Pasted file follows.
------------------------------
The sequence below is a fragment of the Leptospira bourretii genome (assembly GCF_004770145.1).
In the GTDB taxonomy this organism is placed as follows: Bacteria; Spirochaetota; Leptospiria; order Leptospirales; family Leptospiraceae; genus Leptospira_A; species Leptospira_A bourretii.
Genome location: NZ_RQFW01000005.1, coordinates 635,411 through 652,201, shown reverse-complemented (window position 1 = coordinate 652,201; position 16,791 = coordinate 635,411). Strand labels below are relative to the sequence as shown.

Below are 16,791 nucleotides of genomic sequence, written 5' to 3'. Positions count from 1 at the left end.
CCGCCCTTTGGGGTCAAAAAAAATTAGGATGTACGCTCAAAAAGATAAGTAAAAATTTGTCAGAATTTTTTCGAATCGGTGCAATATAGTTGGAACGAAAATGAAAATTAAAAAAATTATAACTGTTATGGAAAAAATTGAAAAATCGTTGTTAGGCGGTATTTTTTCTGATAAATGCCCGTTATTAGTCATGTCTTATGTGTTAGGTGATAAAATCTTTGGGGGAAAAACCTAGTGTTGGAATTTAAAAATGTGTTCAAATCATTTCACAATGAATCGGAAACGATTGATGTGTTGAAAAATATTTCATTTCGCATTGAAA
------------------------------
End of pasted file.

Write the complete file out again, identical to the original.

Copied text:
The sequence below is a fragment of the Leptospira bourretii genome (assembly GCF_004770145.1).
In the GTDB taxonomy this organism is placed as follows: Bacteria; Spirochaetota; Leptospiria; order Leptospirales; family Leptospiraceae; genus Leptospira_A; species Leptospira_A bourretii.
Genome location: NZ_RQFW01000005.1, coordinates 635,411 through 652,201, shown reverse-complemented (window position 1 = coordinate 652,201; position 16,791 = coordinate 635,411). Strand labels below are relative to the sequence as shown.

Below are 16,791 nucleotides of genomic sequence, written 5' to 3'. Positions count from 1 at the left end.
CCGCCCTTTGGGGTCAAAAAAAATTAGGATGTACGCTCAAAAAGATAAGTAAAAATTTGTCAGAATTTTTTCGAATCGGTGCAATATAGTTGGAACGAAAATGAAAATTAAAAAAATTATAACTGTTATGGAAAAAATTGAAAAATCGTTGTTAGGCGGTATTTTTTCTGATAAATGCCCGTTATTAGTCATGTCTTATGTGTTAGGTGATAAAATCTTTGGGGGAAAAACCTAGTGTTGGAATTTAAAAATGTGTTCAAATCATTTCACAATGAATCGGAAACGATTGATGTGTTGAAAAATATTTCATTTCGCATTGAAA